But the people that Feodora should be raining vengeance on are Leopold and her own mother. But since Leopold could literally not care less - he barely seems to remember her name - and Victoria has completely forgotten the Duchess of Kent exists despite the fact that she has multiple new grandchildren and an eldest daughter who literally fled Germany for her life, Feo’s options are kind of limited at this point.
It’s hard to know whether to believe her tale of promised marriage to an old and dying King George, but her envy of her half-sister is palpable and almost sympathetic. This (totally historically inaccurate, mind) version of Feodora is a broken mess who lives in the shadows of the woman she could have been, and who believes intently that a different, better life is somewhere always just out of her reach. She’s both loathsome and pitiful, and her comedown is so swift and violent that it’s not clear how she’s going to stay on the show much longer.
Of course, perhaps Albert will intervene to keep her around, because Albert’s a giant hot mess this season, and that feels like something he’d do right now.
While it seemed as though Albert’s public near-humiliation at the Cambridge Chancellor vote a few episodes back was going to be some sort of turning point for him when it comes to his oddball obsession with Victoria’s public life, alas, that was definitely not to be.
“You have no logic,” he shouts at his wife, in another of their endless fights that feel oddly out of time. (After this many years of marriage, why is Albert still surprised that Victoria is the woman she’s always been?)
One gets the sense that Victoria wants us to read this growing fissure in the royal marriage as a result of Victoria’s frequent pregnancies. After all, a large piece of “A Coburg Quartet” wrestles with the idea of whether she can be both a monarch and a mother simultaneously, a remote figurehead and a real world woman who wipes noses and referees sibling squabbles. But for every scene that portrays Victoria as mercurial or neurotic, there’s one that shows us Albert being unyielding and judgmental.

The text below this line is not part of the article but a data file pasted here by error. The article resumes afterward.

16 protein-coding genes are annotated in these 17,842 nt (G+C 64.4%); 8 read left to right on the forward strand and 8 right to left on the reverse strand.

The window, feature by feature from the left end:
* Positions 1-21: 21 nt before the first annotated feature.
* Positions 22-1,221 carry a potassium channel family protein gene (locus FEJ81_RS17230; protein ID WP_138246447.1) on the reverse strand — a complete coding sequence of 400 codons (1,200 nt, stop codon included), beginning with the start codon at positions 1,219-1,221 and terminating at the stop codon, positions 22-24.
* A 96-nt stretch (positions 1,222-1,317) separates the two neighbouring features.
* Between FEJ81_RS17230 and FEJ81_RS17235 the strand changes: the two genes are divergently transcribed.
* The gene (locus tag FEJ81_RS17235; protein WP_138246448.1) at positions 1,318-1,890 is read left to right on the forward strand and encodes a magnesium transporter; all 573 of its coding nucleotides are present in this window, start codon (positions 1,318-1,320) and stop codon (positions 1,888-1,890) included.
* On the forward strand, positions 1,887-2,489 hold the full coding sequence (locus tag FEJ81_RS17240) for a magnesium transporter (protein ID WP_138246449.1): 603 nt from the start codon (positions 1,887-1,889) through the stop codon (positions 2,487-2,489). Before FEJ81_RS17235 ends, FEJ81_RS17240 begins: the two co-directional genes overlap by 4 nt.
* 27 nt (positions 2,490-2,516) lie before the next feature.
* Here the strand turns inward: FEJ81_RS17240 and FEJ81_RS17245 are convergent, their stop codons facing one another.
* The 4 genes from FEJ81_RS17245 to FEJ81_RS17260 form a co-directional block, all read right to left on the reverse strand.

And maybe that’s a sort of answer in and of itself? At the very least, it asks us to think about why everyone’s default position here is that something’s wrong with the woman in this story, to the exclusion of all of its men. Why is their behavior not critiqued in the same way?
In “A Coburg Quartet,” we not only see Albert at his most snotty and dismissive, we also get to watch him declare his son an irredeemable idiot, repeatedly take his sister-in-law’s side over his wife’s, belittle Victoria’s opinions and aptitude and imply that he is so exhausted by her that he can only see her as a child to be cared for.
Even during a moment in which he is clearly in the wrong – both his decision to sue the local newsprinter and the whole business about minting a new coin for the realm – Albert manages to somehow still make his mistakes about his wife’s flaws.
All together now: Shut up, Albert! Throw him in the Tower, Victoria.
Not really, of course. But if “A Coburg Quartet” is meant to leave us wondering how far the bonds of affection – marital, sibling or otherwise – can bend before breaking, it’s done a bang up job of it.
Thoughts on all the family drama of this episode? Let's discuss in the comments!